“There are a lot of physics that go on in an ICF experiment, and a lot of it is highly nonlinear and very tightly coupled, so that makes it a complicated problem,” said Doug Miller, project manager for the ICF-related code KULL. “It has to work all together at the same time to get a pretty good approximation to reality. And it's got to run fast enough so the designers can come up with an idea, try a simulation, and get an answer in a day or a couple of days so they can iterate quickly before they try and build an experiment.”
KULL has made unique contributions to ICF and ignition through its three different methods for simulating radiation transport, as well as hydrodynamics, thermonuclear reactions, nonlinear thermal equilibrium (non-LTE) properties and turbulence, and by modeling the lasers’ ability to deposit energy in a realistic way. Capabilities originally spearheaded in KULL are being transferred to LLNL’s next generation effort, MARBL.
With its unique attributes, KULL can handle the turbulent fluid flows encountered in ICF experiments, making it a valuable computational tool for ICF.
In Miller’s view, the impact of codes on ignition has been “extremely large,” at times providing the only hint that there were many more puzzles to be solved before ignition could be realized.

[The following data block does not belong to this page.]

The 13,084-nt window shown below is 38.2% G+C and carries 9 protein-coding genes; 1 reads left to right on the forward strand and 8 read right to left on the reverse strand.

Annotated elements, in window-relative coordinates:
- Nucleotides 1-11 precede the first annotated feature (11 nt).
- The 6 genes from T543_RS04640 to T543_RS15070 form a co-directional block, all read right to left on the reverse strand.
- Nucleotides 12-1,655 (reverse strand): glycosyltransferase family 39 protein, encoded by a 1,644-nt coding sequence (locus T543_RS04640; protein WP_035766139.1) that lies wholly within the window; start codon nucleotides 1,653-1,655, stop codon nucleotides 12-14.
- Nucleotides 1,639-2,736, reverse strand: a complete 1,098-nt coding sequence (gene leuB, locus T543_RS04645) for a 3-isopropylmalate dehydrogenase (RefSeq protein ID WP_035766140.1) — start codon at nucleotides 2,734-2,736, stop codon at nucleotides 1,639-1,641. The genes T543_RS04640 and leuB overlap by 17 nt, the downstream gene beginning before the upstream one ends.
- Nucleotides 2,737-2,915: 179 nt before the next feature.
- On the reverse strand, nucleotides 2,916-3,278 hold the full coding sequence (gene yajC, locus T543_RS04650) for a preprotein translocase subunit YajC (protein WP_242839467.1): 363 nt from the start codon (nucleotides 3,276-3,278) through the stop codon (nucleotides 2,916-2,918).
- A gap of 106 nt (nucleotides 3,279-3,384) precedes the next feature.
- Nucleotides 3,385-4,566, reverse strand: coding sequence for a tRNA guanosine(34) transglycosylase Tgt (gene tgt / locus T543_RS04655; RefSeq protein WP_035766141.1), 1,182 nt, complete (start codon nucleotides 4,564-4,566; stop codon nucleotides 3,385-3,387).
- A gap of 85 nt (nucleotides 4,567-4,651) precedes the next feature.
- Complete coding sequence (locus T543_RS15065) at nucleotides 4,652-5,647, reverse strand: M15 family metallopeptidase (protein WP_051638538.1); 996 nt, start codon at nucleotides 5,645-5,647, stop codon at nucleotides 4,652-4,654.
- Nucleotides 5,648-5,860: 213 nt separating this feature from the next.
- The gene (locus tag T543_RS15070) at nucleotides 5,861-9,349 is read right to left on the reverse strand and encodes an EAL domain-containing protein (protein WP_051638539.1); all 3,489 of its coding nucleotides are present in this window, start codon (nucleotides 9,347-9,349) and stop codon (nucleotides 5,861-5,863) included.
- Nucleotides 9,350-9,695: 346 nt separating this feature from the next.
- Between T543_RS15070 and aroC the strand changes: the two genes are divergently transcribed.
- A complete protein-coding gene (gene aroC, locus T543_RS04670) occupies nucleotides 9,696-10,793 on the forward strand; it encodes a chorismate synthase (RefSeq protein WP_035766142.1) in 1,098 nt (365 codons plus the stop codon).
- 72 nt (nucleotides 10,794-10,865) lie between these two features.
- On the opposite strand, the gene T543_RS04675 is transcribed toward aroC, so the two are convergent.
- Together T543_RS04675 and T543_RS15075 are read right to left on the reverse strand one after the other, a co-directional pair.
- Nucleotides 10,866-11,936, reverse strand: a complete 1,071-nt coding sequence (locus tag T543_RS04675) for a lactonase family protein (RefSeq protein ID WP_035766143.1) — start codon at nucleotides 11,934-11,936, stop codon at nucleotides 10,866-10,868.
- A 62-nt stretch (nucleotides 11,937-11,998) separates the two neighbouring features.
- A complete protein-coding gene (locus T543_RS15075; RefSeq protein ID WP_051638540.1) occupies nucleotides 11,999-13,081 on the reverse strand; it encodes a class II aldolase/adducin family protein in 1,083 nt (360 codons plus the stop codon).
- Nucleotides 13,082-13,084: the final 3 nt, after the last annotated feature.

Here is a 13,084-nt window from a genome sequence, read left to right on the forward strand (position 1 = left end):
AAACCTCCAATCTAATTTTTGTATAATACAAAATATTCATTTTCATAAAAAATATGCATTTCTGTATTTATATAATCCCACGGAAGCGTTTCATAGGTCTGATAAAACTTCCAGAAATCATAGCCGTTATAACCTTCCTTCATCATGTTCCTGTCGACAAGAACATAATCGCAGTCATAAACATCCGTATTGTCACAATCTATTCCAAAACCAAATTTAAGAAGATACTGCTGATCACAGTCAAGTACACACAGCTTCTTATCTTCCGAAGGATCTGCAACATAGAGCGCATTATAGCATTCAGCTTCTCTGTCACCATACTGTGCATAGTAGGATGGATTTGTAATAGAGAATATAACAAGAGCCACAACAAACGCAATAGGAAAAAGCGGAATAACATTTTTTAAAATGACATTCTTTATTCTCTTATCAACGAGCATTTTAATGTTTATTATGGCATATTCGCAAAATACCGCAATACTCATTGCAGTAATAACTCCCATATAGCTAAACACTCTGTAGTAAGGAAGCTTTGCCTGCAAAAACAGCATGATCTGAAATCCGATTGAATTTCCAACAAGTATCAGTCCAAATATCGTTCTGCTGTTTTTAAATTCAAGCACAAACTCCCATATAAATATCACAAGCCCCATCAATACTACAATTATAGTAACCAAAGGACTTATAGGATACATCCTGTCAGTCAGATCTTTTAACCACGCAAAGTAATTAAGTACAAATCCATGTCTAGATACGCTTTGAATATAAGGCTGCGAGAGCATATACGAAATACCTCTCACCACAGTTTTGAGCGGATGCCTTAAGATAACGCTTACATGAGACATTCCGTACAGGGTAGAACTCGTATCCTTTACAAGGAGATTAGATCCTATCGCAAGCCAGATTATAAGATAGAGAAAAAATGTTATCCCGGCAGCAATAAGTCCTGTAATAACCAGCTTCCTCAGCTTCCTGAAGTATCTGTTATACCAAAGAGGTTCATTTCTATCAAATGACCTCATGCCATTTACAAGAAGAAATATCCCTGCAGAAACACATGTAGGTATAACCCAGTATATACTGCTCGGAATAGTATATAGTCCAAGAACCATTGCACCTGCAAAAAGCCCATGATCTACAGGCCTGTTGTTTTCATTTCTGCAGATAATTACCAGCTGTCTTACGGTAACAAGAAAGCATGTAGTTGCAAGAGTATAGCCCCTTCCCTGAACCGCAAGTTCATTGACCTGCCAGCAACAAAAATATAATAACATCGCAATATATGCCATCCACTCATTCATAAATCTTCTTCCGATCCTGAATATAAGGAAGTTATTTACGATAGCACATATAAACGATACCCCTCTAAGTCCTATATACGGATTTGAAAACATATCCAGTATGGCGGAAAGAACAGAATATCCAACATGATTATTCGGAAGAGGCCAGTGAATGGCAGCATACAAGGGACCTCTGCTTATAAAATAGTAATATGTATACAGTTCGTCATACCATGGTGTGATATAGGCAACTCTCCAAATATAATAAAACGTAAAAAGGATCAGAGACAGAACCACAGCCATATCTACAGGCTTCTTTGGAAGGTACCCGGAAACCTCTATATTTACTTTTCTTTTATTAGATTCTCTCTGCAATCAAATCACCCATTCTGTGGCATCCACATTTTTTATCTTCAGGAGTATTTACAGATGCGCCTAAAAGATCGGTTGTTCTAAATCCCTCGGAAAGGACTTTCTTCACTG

“Codes were overpredicting performance for a long time, and the ‘why’ was an important mystery; it really let us know that there’s a lot going on here that we don't understand,” Miller said. “The ideas for a long time came fast and furious, and without the codes to weed out the ones that obviously didn’t work, we wouldn’t have gotten anywhere. It’s been very hand-in-glove with the design staff. It was a big shock to discover that all the little things needed to be modeled, and that it really did make a big difference.”
Other factors that needed to be accurately modeled were the behavior of the NIF laser and the fusion plasma. PF3D, a massively parallel specialized code developed by computational physicist Steve Langer and team, simulates the interaction between NIF’s high-intensity laser and the burning plasma that contains the fusion reactions. The interaction can scatter laser light in directions that experimentalists don't want. PF3D can model an entire laser beam as it hits the plasma, as well as cross-beam energy transfer, which is used to control the beams’ energy balance (see “Designing for Ignition: Precise Changes Yield Historic Results”).